An Inventory of the Historical Monuments in Buckinghamshire, Volume 2, North. Originally published by His Majesty's Stationery Office, London, 1913.

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, 'Dunton', in An Inventory of the Historical Monuments in Buckinghamshire, Volume 2, North, (London, 1913) pp. 101-102. British History Online https://www.british-history.ac.uk/rchme/bucks/vol2/pp101-102 [accessed 22 May 2024].

. "Dunton", in An Inventory of the Historical Monuments in Buckinghamshire, Volume 2, North, (London, 1913) 101-102. British History Online, accessed May 22, 2024, https://www.british-history.ac.uk/rchme/bucks/vol2/pp101-102.

. "Dunton", An Inventory of the Historical Monuments in Buckinghamshire, Volume 2, North, (London, 1913). 101-102. British History Online. Web. 22 May 2024, https://www.british-history.ac.uk/rchme/bucks/vol2/pp101-102.

In this section

128. DUNTON.

(O.S. 6 in. xxiii. N.E.)


(1). Parish Church of St. Martin, 2 miles S.W. of Stewkley, is a small building with plastered walls, partly restored with brick, except those of the tower, which are of unusually large blocks of stone. The roofs are covered with slate, except that of the chancel, which is tiled. The Nave was built c. 1140, and the Chancel re-built early in the 13th century. The West Tower was added and the chancel arch re-built in the second half of the 15th century. In the 18th or early in the 19th century the roof of the nave fell in, and subsequently the S. wall of the nave was almost entirely re-built, the South Porch was added and the church restored.

The remains of the 12th-century N. doorway, with its carvings, are of particular interest.

Architectural Description—The Chancel (27 ft. by 15 ft.) has a modern E. window with a wood frame, but the internal jambs and semi-circular rear arch of an old window are visible. In the N. wall are three windows; the easternmost is a single rectangular light, probably of the 13th century, with the jambs and sill rebated for a shutter; the second window is modern, except the internal jambs, and near the W. end of the wall is a small 13th-century lancet forming a low-side window. In the S. wall are three windows; the easternmost is similar to the middle window in the N. wall; the other windows are small 13th-century lancets, the western being a low-side window similar to that in the N. wall, but partly restored; between the lancets is a modern doorway. The two-centred chancel arch is of two chamfered orders and of the 15th century; the jambs are of the 12th century, re-built in the 15th century, and have large shafts, originally detached, with remains of richly carved capitals; no bases are now visible; built into the top of the S. jamb is a moulded and carved stone of the 12th century; in the soffit of the inner order of the arch, and also in the S. shaft, are cut several holes, probably for fitting a screen or rood-beam. The Nave (38½ ft. by 18 ft.) has, in the N. wall, two modern windows with wood frames, the eastern set in the opening of a 14th-century window; W. of the windows is the 12th-century N. doorway, now blocked, and only visible externally; it has a cheveron-moulded semi-circular head and a plain E. jamb; only traces remain of the W. jamb; at the E. end of the lintel is a carved panel containing three small figures, one prostrate, with angels and clouds above them; at the W. end of the lintel are traces of carving. In the S. wall are two modern windows with wood frames, and over the modern S. doorway is the head of a similar window. The West Tower (8 ft. by 7 ft.) is of two stages with small square buttresses at the W. angles, a plain parapet covered with cement, and a staircase in the N.E. angle. The late 15th-century tower arch is two-centred and of two chamfered orders, without responds. The W. doorway has chamfered jambs and four-centred head, also of late 15th-century date. The bell-chamber has four windows, each of one plain light with a chamfered triangular head; below them, in the E. and W. walls are small rectangular windows, the eastern now hidden by the roof. The Roof of the chancel is of the 15th century; the E. and W. trusses have moulded and cambered tie-beams and plain queen-posts; in the middle is a hammer-beam truss with arched braces, and remains of carved angels at the ends of the hammer-beams; between the trusses are ogee-shaped wind-braces.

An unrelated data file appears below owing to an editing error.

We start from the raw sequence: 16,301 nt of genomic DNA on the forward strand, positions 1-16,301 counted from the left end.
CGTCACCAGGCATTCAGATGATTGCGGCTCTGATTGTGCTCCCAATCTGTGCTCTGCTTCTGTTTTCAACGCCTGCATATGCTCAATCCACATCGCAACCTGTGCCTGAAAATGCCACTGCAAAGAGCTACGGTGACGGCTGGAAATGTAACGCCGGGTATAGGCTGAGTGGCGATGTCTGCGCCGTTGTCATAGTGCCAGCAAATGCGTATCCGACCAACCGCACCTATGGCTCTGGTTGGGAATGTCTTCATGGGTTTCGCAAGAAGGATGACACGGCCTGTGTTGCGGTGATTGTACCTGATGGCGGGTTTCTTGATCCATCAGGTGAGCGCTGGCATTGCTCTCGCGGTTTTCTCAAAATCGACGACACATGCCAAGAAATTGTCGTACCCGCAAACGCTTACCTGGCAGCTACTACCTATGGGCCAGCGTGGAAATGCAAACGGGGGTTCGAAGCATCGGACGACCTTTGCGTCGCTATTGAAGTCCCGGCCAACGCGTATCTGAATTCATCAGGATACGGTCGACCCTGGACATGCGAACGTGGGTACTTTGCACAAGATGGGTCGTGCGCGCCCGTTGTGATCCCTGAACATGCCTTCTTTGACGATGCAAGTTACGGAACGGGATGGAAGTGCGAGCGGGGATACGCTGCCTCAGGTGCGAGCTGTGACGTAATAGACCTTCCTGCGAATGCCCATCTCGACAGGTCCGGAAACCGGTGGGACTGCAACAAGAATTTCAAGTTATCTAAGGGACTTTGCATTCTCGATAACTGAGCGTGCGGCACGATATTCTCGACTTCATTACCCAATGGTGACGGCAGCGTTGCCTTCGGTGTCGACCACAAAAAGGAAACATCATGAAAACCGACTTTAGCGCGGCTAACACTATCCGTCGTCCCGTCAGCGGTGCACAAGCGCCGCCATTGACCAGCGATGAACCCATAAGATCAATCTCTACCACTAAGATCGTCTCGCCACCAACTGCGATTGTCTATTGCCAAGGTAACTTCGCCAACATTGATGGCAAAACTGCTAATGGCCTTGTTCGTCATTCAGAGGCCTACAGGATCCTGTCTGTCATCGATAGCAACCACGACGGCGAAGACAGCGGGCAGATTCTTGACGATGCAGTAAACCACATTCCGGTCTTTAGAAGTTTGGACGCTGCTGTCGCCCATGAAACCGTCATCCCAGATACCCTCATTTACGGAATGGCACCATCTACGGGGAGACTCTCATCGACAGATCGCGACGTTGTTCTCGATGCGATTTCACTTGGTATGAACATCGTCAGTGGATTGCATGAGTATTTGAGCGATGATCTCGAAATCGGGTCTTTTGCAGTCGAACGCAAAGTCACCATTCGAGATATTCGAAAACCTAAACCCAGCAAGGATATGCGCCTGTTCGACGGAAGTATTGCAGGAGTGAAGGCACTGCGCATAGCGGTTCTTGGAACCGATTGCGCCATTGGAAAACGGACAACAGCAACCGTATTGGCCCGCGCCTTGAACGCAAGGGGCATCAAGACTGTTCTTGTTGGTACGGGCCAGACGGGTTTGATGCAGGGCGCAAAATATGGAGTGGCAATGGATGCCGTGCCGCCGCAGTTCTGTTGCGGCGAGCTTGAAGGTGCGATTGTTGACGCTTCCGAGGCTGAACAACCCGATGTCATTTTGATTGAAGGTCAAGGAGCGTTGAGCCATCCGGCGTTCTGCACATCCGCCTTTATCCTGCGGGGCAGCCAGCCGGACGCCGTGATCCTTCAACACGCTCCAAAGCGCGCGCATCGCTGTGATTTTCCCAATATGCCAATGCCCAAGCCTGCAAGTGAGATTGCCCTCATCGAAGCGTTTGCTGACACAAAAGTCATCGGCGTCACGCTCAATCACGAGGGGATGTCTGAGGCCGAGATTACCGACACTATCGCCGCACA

Fittings—Bells: three, 2nd by James Keene, 1639, 3rd blank, possibly 17th-century. Brasses: In nave—at E. end, (1) to John Sotton, 1518, and 'Augnet' his wife, inscription only; on same slab, (2) small figures of a man and woman, of c. 1420, over each figure contemporary inscribed scroll; (3) of . . . . Collys, wife of Richard . . . ., figure of a woman, with child holding her dress, of c. 1510, inscription fragmentary. Font: In tower—square bowl, 12th-century, partly repaired, but disused, pedestal modern. Locker: In chancel—in N. wall, double, rebated for shutter, probably 15th-century. Piscina: In chancel—in S. wall, with moulded jambs and approximately three-centred head, remains of circular basin, 13th-century.

Condition—Structurally sound; buttresses of tower weatherworn.